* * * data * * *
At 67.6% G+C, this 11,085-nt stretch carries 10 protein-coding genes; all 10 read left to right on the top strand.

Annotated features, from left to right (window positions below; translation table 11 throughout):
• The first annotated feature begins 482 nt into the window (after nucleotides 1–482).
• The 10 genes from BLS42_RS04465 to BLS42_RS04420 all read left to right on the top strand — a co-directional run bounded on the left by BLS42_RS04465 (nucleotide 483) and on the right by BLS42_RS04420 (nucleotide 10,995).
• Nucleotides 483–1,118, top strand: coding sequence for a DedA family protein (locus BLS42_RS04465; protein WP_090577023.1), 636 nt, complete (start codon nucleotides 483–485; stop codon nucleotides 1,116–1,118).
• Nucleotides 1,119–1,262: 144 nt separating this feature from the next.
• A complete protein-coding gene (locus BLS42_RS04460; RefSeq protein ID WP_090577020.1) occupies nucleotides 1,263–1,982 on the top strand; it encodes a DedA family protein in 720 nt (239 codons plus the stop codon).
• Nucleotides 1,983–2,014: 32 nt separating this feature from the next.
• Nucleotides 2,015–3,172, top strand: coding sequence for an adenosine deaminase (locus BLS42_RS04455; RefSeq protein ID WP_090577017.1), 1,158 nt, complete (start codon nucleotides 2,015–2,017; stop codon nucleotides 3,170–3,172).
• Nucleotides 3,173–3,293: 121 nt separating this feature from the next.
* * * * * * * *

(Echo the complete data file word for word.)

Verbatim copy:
At 67.6% G+C, this 11,085-nt stretch carries 10 protein-coding genes; all 10 read left to right on the top strand.

Annotated features, from left to right (window positions below; translation table 11 throughout):
• The first annotated feature begins 482 nt into the window (after nucleotides 1–482).
• The 10 genes from BLS42_RS04465 to BLS42_RS04420 all read left to right on the top strand — a co-directional run bounded on the left by BLS42_RS04465 (nucleotide 483) and on the right by BLS42_RS04420 (nucleotide 10,995).
• Nucleotides 483–1,118, top strand: coding sequence for a DedA family protein (locus BLS42_RS04465; protein WP_090577023.1), 636 nt, complete (start codon nucleotides 483–485; stop codon nucleotides 1,116–1,118).
• Nucleotides 1,119–1,262: 144 nt separating this feature from the next.
• A complete protein-coding gene (locus BLS42_RS04460; RefSeq protein ID WP_090577020.1) occupies nucleotides 1,263–1,982 on the top strand; it encodes a DedA family protein in 720 nt (239 codons plus the stop codon).
• Nucleotides 1,983–2,014: 32 nt separating this feature from the next.
• Nucleotides 2,015–3,172, top strand: coding sequence for an adenosine deaminase (locus BLS42_RS04455; RefSeq protein ID WP_090577017.1), 1,158 nt, complete (start codon nucleotides 2,015–2,017; stop codon nucleotides 3,170–3,172).
• Nucleotides 3,173–3,293: 121 nt separating this feature from the next.